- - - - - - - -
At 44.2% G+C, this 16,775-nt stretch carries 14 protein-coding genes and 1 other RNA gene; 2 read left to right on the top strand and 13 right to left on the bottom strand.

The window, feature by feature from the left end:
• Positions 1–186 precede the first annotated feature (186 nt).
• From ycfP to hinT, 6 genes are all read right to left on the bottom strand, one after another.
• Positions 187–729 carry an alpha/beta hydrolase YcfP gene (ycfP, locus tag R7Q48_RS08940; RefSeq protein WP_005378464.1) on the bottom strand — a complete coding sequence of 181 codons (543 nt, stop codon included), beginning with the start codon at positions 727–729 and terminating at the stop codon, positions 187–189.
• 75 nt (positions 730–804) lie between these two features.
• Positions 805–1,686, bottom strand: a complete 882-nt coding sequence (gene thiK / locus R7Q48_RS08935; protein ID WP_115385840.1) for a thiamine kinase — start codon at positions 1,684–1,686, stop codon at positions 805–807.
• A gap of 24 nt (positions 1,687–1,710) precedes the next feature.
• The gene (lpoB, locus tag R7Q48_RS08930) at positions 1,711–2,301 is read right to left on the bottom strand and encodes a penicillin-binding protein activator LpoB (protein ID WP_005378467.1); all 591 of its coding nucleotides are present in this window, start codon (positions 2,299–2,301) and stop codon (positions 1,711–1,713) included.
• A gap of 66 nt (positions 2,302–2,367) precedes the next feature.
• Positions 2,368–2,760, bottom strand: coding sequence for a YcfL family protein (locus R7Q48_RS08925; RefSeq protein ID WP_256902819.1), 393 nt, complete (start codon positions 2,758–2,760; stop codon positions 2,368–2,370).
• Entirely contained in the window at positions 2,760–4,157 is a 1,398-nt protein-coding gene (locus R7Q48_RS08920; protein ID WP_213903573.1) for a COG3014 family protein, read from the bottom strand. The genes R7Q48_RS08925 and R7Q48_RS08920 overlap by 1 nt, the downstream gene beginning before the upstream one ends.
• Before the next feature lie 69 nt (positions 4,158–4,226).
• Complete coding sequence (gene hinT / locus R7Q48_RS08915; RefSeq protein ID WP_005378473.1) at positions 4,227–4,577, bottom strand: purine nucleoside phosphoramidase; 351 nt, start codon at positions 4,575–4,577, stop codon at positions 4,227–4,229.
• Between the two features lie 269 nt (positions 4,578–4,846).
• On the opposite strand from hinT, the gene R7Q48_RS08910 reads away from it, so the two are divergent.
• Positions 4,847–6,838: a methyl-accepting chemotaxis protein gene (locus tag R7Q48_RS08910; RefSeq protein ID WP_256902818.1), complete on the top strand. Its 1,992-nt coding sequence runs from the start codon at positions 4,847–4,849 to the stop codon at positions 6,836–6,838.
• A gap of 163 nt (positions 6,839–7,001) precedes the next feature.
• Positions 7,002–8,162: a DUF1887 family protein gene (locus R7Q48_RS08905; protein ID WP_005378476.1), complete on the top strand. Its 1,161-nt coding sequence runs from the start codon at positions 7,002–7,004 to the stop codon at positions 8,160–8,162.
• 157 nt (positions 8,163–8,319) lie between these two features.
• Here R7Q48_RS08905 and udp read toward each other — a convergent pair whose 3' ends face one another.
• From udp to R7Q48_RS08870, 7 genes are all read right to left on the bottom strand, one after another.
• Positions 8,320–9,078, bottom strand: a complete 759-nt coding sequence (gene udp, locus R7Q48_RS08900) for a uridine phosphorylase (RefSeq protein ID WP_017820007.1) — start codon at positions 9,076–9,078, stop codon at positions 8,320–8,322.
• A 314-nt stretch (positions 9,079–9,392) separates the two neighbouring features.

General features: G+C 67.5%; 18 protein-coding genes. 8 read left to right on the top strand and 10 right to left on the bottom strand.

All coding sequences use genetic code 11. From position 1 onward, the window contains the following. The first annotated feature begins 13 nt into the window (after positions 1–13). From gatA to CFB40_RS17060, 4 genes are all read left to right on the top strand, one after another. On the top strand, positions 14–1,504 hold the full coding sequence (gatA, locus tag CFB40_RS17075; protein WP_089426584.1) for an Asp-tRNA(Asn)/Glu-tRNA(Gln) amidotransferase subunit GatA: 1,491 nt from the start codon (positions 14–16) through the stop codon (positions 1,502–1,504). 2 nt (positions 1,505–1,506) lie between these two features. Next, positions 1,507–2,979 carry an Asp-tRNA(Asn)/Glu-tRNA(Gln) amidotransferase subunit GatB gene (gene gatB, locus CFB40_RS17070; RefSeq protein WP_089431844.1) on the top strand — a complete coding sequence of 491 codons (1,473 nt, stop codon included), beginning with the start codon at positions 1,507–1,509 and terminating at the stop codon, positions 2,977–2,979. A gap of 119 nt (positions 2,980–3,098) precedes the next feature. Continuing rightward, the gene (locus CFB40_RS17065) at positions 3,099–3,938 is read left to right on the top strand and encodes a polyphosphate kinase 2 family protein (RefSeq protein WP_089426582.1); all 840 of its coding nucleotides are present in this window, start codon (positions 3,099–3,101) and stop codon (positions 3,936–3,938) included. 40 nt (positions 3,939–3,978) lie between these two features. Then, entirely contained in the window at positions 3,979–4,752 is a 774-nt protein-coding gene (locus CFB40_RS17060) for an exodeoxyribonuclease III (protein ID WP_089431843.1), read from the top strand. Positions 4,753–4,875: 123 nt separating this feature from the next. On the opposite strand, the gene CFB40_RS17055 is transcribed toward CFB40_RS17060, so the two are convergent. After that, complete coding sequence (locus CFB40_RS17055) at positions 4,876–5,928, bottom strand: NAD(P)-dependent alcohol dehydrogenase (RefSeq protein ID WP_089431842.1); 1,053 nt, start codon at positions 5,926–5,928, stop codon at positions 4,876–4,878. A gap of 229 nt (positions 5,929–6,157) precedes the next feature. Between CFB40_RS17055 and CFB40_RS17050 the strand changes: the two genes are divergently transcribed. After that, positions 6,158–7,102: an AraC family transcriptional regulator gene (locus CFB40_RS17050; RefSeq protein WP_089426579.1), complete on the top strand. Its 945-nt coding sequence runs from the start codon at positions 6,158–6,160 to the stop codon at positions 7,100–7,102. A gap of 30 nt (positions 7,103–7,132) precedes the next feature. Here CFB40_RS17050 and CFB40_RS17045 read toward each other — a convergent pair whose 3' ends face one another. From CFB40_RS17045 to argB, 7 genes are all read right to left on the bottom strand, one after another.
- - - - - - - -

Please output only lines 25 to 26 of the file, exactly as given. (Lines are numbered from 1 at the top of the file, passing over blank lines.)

General features: G+C 67.5%; 18 protein-coding genes. 8 read left to right on the top strand and 10 right to left on the bottom strand.

All coding sequences use genetic code 11. From position 1 onward, the window contains the following. The first annotated feature begins 13 nt into the window (after positions 1–13). From gatA to CFB40_RS17060, 4 genes are all read left to right on the top strand, one after another. On the top strand, positions 14–1,504 hold the full coding sequence (gatA, locus tag CFB40_RS17075; protein WP_089426584.1) for an Asp-tRNA(Asn)/Glu-tRNA(Gln) amidotransferase subunit GatA: 1,491 nt from the start codon (positions 14–16) through the stop codon (positions 1,502–1,504). 2 nt (positions 1,505–1,506) lie between these two features. Next, positions 1,507–2,979 carry an Asp-tRNA(Asn)/Glu-tRNA(Gln) amidotransferase subunit GatB gene (gene gatB, locus CFB40_RS17070; RefSeq protein WP_089431844.1) on the top strand — a complete coding sequence of 491 codons (1,473 nt, stop codon included), beginning with the start codon at positions 1,507–1,509 and terminating at the stop codon, positions 2,977–2,979. A gap of 119 nt (positions 2,980–3,098) precedes the next feature. Continuing rightward, the gene (locus CFB40_RS17065) at positions 3,099–3,938 is read left to right on the top strand and encodes a polyphosphate kinase 2 family protein (RefSeq protein WP_089426582.1); all 840 of its coding nucleotides are present in this window, start codon (positions 3,099–3,101) and stop codon (positions 3,936–3,938) included. 40 nt (positions 3,939–3,978) lie between these two features. Then, entirely contained in the window at positions 3,979–4,752 is a 774-nt protein-coding gene (locus CFB40_RS17060) for an exodeoxyribonuclease III (protein ID WP_089431843.1), read from the top strand. Positions 4,753–4,875: 123 nt separating this feature from the next. On the opposite strand, the gene CFB40_RS17055 is transcribed toward CFB40_RS17060, so the two are convergent. After that, complete coding sequence (locus CFB40_RS17055) at positions 4,876–5,928, bottom strand: NAD(P)-dependent alcohol dehydrogenase (RefSeq protein ID WP_089431842.1); 1,053 nt, start codon at positions 5,926–5,928, stop codon at positions 4,876–4,878. A gap of 229 nt (positions 5,929–6,157) precedes the next feature. Between CFB40_RS17055 and CFB40_RS17050 the strand changes: the two genes are divergently transcribed. After that, positions 6,158–7,102: an AraC family transcriptional regulator gene (locus CFB40_RS17050; RefSeq protein WP_089426579.1), complete on the top strand. Its 945-nt coding sequence runs from the start codon at positions 6,158–6,160 to the stop codon at positions 7,100–7,102. A gap of 30 nt (positions 7,103–7,132) precedes the next feature. Here CFB40_RS17050 and CFB40_RS17045 read toward each other — a convergent pair whose 3' ends face one another. From CFB40_RS17045 to argB, 7 genes are all read right to left on the bottom strand, one after another.